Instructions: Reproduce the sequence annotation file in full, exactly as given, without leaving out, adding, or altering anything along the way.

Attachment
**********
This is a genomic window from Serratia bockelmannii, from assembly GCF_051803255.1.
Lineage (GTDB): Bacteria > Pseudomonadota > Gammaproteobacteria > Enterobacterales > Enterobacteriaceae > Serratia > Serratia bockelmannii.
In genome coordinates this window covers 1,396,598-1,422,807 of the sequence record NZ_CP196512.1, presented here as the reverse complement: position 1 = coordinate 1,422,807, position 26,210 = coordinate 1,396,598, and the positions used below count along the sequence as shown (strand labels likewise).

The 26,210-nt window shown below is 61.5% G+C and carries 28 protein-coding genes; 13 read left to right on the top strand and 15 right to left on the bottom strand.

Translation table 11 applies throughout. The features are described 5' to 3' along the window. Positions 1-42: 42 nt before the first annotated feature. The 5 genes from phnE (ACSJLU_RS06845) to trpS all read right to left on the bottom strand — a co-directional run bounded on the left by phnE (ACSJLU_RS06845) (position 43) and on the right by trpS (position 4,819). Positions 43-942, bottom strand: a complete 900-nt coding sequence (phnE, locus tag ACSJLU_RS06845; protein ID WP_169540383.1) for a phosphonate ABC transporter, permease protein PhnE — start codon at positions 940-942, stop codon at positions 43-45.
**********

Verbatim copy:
This is a genomic window from Serratia bockelmannii, from assembly GCF_051803255.1.
Lineage (GTDB): Bacteria > Pseudomonadota > Gammaproteobacteria > Enterobacterales > Enterobacteriaceae > Serratia > Serratia bockelmannii.
In genome coordinates this window covers 1,396,598-1,422,807 of the sequence record NZ_CP196512.1, presented here as the reverse complement: position 1 = coordinate 1,422,807, position 26,210 = coordinate 1,396,598, and the positions used below count along the sequence as shown (strand labels likewise).

The 26,210-nt window shown below is 61.5% G+C and carries 28 protein-coding genes; 13 read left to right on the top strand and 15 right to left on the bottom strand.

Translation table 11 applies throughout. The features are described 5' to 3' along the window. Positions 1-42: 42 nt before the first annotated feature. The 5 genes from phnE (ACSJLU_RS06845) to trpS all read right to left on the bottom strand — a co-directional run bounded on the left by phnE (ACSJLU_RS06845) (position 43) and on the right by trpS (position 4,819). Positions 43-942, bottom strand: a complete 900-nt coding sequence (phnE, locus tag ACSJLU_RS06845; protein ID WP_169540383.1) for a phosphonate ABC transporter, permease protein PhnE — start codon at positions 940-942, stop codon at positions 43-45.